Plant Molecular Biology 41: 105–114, 1999.
© 1999 Kluwer Academic Publishers. Printed in the Netherlands.
Expression and sequence requirements for nitrite reductase
Laboratoire de Biologie Cellulaire, INRA, 78026 Versailles Cedex, France (
author for correspondence);
address: Friedrich Miescher Institute, P.O. Box 2543, 4002 Basel, Switzerland
Received 28 September 1998; accepted in revised form 19 July 1999
Key words: co-suppression, nitrite reductase, tobacco, transgene
We have previously reported that the introduction of a full-length tobacco nitrite reductase Nii1 cDNA under the
control of the 35S promoter triggers co-suppression of endogenous Nii genes in 25% of tobacco transformants.
Here we show that introduction of chimeric Nii1-uidA, uidA-Nii1 and Nii1-uidA-Nii1 transgenes carrying 186 bp
of the 5
end and/or 241 bp of the 3
end of the Nii1 cDNA do not trigger co-suppression of endogenousNii genes. In
addition, we show that when introduced by crossing or transformation into co-suppressed transgenic tobacco lines
carrying full-length Nii1 transgenes, these chimeric transgenes are not silenced. These results therefore suggest that
ends of the Nii1 cDNA are not sufﬁcient to trigger co-suppression and are not targets for homology-
dependent RNA degradation. Surprisingly, co-suppression was released in a double transformant obtained by
introduction of one of these constructs into the co-suppressed transgenic tobacco line 461-2.1 homozygous for
a full-length Nii1 transgene, and in one plant regenerated from untransformed leaf discs (plant 461-2.1
reappearance of co-suppression at very low frequency (less than 10
progeny of plant 461-2.1
apparent absence of structural modiﬁcation of the transgene locus suggest a metastable epigenetic modiﬁcation.
The steady-state level of Nii mRNAs in the plant 461-2-.1
was higher than in wild-type plants but lower than in
hemizygous plants 461-2.1 which never trigger silencing. These results therefore conﬁrm that transcription of the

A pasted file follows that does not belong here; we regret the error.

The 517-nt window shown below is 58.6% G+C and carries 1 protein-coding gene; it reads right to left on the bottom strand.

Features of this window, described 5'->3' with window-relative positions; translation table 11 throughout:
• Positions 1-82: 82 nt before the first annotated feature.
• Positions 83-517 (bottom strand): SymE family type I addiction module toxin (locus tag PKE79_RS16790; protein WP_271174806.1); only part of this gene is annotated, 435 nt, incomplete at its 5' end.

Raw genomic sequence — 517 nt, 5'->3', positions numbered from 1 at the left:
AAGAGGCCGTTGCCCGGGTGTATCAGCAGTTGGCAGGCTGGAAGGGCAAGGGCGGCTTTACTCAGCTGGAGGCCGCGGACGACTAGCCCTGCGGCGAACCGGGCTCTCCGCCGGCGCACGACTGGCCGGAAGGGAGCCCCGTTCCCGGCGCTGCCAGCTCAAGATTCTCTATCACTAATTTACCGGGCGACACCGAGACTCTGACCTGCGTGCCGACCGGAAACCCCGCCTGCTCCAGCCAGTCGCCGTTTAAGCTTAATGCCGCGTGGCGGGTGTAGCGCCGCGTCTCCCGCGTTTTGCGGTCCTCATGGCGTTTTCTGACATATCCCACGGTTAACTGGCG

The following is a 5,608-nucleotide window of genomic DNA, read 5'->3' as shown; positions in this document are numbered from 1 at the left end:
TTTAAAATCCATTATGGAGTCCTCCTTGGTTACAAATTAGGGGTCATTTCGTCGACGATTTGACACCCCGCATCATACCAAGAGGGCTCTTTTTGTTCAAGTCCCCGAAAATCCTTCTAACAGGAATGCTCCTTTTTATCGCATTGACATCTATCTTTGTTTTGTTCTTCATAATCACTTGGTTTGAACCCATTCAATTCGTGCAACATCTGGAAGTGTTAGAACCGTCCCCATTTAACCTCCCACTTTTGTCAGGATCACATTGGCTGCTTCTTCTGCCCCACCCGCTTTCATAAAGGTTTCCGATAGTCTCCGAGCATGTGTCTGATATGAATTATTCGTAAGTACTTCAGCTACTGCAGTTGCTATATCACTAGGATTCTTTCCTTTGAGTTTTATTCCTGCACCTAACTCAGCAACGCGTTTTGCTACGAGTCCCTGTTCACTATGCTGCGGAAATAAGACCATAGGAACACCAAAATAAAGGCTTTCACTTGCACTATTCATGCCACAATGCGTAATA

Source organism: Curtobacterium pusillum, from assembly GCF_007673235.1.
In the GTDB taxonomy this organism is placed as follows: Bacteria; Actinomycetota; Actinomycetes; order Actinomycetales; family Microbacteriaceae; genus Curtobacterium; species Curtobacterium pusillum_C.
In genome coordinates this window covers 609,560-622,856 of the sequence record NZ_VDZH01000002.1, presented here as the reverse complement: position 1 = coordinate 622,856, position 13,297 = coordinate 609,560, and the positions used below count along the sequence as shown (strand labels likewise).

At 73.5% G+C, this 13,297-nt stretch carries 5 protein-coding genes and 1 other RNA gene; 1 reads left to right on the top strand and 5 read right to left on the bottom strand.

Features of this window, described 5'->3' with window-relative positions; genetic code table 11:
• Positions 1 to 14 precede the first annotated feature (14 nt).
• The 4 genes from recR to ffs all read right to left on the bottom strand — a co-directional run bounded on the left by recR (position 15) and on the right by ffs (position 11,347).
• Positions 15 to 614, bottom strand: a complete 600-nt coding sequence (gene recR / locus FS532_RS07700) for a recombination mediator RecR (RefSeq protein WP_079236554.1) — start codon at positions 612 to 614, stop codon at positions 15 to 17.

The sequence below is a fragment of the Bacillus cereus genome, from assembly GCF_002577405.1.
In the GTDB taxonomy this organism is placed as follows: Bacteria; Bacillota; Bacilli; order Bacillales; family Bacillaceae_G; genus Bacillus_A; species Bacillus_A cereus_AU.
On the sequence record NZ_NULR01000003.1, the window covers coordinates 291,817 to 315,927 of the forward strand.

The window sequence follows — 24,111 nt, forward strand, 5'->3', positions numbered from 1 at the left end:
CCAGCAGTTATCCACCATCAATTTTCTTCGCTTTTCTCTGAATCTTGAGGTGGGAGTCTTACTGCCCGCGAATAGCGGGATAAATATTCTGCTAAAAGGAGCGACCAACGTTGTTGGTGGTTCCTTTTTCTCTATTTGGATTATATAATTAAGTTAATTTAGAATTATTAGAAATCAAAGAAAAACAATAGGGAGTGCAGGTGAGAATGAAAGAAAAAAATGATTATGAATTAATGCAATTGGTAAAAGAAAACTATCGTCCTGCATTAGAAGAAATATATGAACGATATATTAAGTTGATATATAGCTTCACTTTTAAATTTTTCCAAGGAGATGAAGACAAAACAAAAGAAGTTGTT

transgene above a particular threshold is required to trigger co-suppression.
In recent years, it has been demonstrated that introduc-
tion into plants of a transgene containing sequences
homologous to an endogenous gene can result in si-
lencing (also called co-suppression) of the transgene
and of all homologous host gene copies (see Meyer,
1995; Stam et al., 1997; Depicker and Van Montagu,
1997 for recent review). As opposed to transcrip-
tional gene silencing, which is characterized by (1) a
block of transcription activity, (2) a heavy methylation
in promoter sequences, and (3) meiotic heritability
of silencing and methylation (Meyer et al., 1993;
Vaucheret, 1993; Neuhuber et al., 1994; Park et al.,
1996), post-transcriptionalgene silencing (PTGS) (co-
suppression) is characterized by (1) normal transcrip-
tion rates in the nucleus whereas the corresponding
mRNAs do not accumulate into the cytosol, (2) an oc-
casional methylation in the transcribed region, and (3)
meiotic reversibility of silencing and progressive in-
activation during development at each generation (De
Carvalho et al., 1992; Hobbs et al., 1993; Vaucheret
et al., 1995; English et al., 1996).
Various hypotheses have been formulated to ex-
plain PTGS of transgenes and homologous host genes.
One is a biochemical switch model in which the over-
expression of a gene product up to a threshold level
could increase the speciﬁc degradation of this product
(Meins and Kunz, 1994). Another model was pro-
posed where transgenes produce unintended antisense
RNAs (Grierson et al., 1991). However, there has
been considerable debate on whether these antisense
RNAs are involved in post-transcriptional silencing.
Jorgensen et al. (1996) have concluded that partic-